I had no fear coming out to the other people attending my workshop. I might be able to fool some of the people some of the time, but attending the workshop, I would be interacting face-to-face with 20 or so people for hours on end over a four-days period and there was no way I could fool them in that scenario. So it made sense to come out and make everybody more comfortable about the unusual person in their midst. My honesty resulted in more respect from my peers and it made me feel more comfortable, too, because now I could be myself.

It also felt wonderful to "pass" as often as I did. The "ma'am" and "hon" and "dyke" comments sent my way attest to my ability to pass some of the time. And you know you're onto something when a squad car full on NYC police checks you out as you cross Sixth Avenue in Times Square wearing a dress and heels!

And so it went. But, what's next?

I don't think I can top my trip to Manhattan. I can probably equal it with extended stays en femme in other locations and I hope the opportunity arises to do so.

But back with my high heels on the ground in southwestern New England, what can I do?

Sadly, summer is settling in for the next eight weeks or so and that means heat and humidity and Staci does not perform well in heat and humidity. My wig and foundation garments causes me to perspire and my perspiration finds its way to my face where it eats away at my makeup and results in a mess that I prefer that the public not view. So, my outings en femme in summer are few and far between.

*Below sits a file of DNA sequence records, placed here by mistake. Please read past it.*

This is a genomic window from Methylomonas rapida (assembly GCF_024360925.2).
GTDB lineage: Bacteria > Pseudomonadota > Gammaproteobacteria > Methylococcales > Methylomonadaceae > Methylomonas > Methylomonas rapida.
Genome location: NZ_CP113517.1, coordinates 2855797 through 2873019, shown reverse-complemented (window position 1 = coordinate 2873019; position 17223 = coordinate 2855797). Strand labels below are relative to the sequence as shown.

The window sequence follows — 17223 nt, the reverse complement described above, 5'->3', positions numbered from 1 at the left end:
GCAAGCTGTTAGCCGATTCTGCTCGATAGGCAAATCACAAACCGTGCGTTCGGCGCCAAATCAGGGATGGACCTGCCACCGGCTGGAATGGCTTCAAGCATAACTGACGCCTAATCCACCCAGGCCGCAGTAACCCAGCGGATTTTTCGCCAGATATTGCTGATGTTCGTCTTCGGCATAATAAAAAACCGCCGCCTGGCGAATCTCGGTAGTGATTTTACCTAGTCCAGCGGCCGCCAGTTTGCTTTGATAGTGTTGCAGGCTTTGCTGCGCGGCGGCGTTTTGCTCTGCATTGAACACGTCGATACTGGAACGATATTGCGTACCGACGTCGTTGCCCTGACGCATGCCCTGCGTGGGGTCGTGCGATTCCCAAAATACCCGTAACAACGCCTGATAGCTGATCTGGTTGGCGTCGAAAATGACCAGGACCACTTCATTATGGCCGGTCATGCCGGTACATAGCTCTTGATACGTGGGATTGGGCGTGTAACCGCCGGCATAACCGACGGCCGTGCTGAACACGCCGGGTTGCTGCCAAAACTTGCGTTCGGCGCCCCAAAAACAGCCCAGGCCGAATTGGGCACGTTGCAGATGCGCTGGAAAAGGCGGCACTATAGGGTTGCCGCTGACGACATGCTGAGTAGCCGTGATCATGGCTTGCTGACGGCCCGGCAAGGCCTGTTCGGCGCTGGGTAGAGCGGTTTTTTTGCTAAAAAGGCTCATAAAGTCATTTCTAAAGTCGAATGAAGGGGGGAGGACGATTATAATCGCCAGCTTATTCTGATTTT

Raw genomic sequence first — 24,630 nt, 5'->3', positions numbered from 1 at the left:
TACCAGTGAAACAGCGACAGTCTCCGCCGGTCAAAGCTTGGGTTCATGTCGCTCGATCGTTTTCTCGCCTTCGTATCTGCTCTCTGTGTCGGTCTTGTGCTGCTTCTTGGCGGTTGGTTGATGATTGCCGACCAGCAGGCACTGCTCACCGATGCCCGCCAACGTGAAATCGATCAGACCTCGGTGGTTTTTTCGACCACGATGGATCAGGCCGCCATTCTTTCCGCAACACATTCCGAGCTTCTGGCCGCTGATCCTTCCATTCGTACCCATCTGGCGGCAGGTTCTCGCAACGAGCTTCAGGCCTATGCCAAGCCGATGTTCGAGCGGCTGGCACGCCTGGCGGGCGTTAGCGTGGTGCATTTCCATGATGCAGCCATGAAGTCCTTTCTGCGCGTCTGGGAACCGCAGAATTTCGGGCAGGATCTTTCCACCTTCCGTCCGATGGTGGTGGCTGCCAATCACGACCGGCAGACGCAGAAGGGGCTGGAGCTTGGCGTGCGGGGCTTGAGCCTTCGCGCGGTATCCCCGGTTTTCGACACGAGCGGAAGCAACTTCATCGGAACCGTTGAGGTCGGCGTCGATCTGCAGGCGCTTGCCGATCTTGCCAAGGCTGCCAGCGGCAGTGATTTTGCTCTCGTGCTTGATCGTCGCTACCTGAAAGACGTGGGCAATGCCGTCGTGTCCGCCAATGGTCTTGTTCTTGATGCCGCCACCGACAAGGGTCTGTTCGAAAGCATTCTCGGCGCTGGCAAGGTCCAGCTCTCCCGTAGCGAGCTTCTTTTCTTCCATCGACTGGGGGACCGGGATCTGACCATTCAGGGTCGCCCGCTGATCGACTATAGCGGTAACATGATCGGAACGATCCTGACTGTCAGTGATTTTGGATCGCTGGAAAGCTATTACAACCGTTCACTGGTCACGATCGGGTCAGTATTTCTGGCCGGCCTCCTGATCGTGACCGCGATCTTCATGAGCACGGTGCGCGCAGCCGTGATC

But summer means that the fall fashions will be appearing in the stores and I imagine I will do some shopping, probably en homme, for some new clothing that I can wear in September and beyond. And I think that is very apropos: new clothing for the new me that I discovered two weeks ago in New York City.

the day the music died... again

John Lennon, George Harrison, Carl Wilson, Roy Orbison, and Gene Pitney were music-makers whose deaths were very very sad for me and now Michael Jackson is gone, too.

It is hard to write about it, so I won't try especially since Bill Wyman wrote an excellent article on the matter in today's Salon. So, put some Jackson tunes on the Victrola and go read read it.

Thursday, June 25, 2009

Farrah Fawcett

Farrah Fawcett died today.

As a femulator, I always have had an eye for attractive women and I remember spotting Ms. Fawcett in television commercials years before she achieved stardom in Charlie's Angels. She was such a standout that I could not help noticing her and I filed her image away in my mind as someone I might see in the future.

And see her, I did. I probably saw every episode of Charlie's Angels that she appeared in and I continued to watch the series even after her departure because I also had great appreciation for her co-star Jaclyn Smith.

Like many young males in that era, I watched Charlie's Angels to see the women who appeared on that show. The plot was secondary and usually disposable; the women were the main attraction. But unlike most of the male fans of that show, I watched Ms. Fawcett and Ms. Smith because I wanted to emulate them, not bed them.

Anyway, Ms. Fawcett's passing makes me feel sad; may she rest in peace.

a wife's cure